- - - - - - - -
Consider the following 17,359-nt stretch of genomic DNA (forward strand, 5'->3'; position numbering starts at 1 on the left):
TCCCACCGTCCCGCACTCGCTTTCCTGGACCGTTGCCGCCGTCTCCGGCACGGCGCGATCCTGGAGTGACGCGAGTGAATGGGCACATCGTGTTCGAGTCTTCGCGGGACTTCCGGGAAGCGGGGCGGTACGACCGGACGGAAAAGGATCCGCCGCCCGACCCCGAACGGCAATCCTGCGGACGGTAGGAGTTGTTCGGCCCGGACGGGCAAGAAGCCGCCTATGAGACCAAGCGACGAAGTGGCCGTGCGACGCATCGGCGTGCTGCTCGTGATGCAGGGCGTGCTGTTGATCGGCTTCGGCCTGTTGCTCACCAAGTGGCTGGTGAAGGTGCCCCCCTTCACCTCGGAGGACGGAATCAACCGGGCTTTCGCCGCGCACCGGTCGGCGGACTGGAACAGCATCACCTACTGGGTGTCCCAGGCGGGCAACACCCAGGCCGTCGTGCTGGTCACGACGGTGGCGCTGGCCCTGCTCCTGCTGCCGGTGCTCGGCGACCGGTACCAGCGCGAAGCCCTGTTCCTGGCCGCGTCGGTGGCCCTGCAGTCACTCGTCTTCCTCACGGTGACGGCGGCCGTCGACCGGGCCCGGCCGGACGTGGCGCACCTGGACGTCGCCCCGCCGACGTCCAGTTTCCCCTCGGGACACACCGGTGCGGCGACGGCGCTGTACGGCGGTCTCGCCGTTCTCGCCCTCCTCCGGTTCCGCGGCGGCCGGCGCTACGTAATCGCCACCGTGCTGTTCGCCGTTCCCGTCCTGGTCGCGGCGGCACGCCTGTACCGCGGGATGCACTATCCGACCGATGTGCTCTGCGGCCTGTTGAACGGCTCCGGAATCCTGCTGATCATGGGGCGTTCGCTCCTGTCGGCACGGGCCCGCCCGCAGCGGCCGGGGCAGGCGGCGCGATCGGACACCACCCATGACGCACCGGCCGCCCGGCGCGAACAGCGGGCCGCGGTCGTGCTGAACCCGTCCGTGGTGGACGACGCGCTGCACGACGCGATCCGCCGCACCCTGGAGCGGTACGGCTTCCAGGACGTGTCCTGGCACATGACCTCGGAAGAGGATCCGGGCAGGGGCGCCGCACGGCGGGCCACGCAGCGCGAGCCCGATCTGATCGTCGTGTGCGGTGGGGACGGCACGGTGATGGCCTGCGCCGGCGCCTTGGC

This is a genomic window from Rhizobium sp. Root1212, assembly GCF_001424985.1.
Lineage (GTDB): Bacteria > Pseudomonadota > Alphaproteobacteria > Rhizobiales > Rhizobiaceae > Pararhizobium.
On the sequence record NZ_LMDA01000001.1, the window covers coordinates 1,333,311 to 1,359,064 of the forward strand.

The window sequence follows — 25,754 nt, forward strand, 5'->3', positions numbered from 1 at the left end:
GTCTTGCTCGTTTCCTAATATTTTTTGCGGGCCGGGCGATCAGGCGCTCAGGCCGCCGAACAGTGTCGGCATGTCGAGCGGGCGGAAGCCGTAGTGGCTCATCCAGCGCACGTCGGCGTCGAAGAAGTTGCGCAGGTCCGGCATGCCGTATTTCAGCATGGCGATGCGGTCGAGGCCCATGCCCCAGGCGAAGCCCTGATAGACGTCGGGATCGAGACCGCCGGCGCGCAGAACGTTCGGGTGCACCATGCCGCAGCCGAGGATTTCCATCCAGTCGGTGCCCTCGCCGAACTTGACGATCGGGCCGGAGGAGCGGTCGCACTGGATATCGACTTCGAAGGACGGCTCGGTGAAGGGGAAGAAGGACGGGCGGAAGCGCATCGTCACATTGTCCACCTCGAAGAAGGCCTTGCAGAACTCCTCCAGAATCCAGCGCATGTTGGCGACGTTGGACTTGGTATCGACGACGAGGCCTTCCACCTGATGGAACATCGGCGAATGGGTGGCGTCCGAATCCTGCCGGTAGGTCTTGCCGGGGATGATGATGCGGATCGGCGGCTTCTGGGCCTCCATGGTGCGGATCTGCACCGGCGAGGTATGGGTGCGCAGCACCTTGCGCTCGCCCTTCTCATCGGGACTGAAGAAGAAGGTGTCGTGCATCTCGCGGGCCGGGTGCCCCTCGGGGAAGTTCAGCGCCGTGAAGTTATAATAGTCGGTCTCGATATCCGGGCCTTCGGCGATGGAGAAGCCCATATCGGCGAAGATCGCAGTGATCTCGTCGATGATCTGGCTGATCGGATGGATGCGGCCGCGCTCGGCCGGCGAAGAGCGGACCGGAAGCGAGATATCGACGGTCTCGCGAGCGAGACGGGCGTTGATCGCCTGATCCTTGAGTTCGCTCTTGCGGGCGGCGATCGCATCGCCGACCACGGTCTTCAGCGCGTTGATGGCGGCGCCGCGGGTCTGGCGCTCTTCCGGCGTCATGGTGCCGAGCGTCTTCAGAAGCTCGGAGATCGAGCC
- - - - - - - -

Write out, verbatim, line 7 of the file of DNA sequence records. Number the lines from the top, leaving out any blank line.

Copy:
GTCTTGCTCGTTTCCTAATATTTTTTGCGGGCCGGGCGATCAGGCGCTCAGGCCGCCGAACAGTGTCGGCATGTCGAGCGGGCGGAAGCCGTAGTGGCTCATCCAGCGCACGTCGGCGTCGAAGAAGTTGCGCAGGTCCGGCATGCCGTATTTCAGCATGGCGATGCGGTCGAGGCCCATGCCCCAGGCGAAGCCCTGATAGACGTCGGGATCGAGACCGCCGGCGCGCAGAACGTTCGGGTGCACCATGCCGCAGCCGAGGATTTCCATCCAGTCGGTGCCCTCGCCGAACTTGACGATCGGGCCGGAGGAGCGGTCGCACTGGATATCGACTTCGAAGGACGGCTCGGTGAAGGGGAAGAAGGACGGGCGGAAGCGCATCGTCACATTGTCCACCTCGAAGAAGGCCTTGCAGAACTCCTCCAGAATCCAGCGCATGTTGGCGACGTTGGACTTGGTATCGACGACGAGGCCTTCCACCTGATGGAACATCGGCGAATGGGTGGCGTCCGAATCCTGCCGGTAGGTCTTGCCGGGGATGATGATGCGGATCGGCGGCTTCTGGGCCTCCATGGTGCGGATCTGCACCGGCGAGGTATGGGTGCGCAGCACCTTGCGCTCGCCCTTCTCATCGGGACTGAAGAAGAAGGTGTCGTGCATCTCGCGGGCCGGGTGCCCCTCGGGGAAGTTCAGCGCCGTGAAGTTATAATAGTCGGTCTCGATATCCGGGCCTTCGGCGATGGAGAAGCCCATATCGGCGAAGATCGCAGTGATCTCGTCGATGATCTGGCTGATCGGATGGATGCGGCCGCGCTCGGCCGGCGAAGAGCGGACCGGAAGCGAGATATCGACGGTCTCGCGAGCGAGACGGGCGTTGATCGCCTGATCCTTGAGTTCGCTCTTGCGGGCGGCGATCGCATCGCCGACCACGGTCTTCAGCGCGTTGATGGCGGCGCCGCGGGTCTGGCGCTCTTCCGGCGTCATGGTGCCGAGCGTCTTCAGAAGCTCGGAGATCGAGCC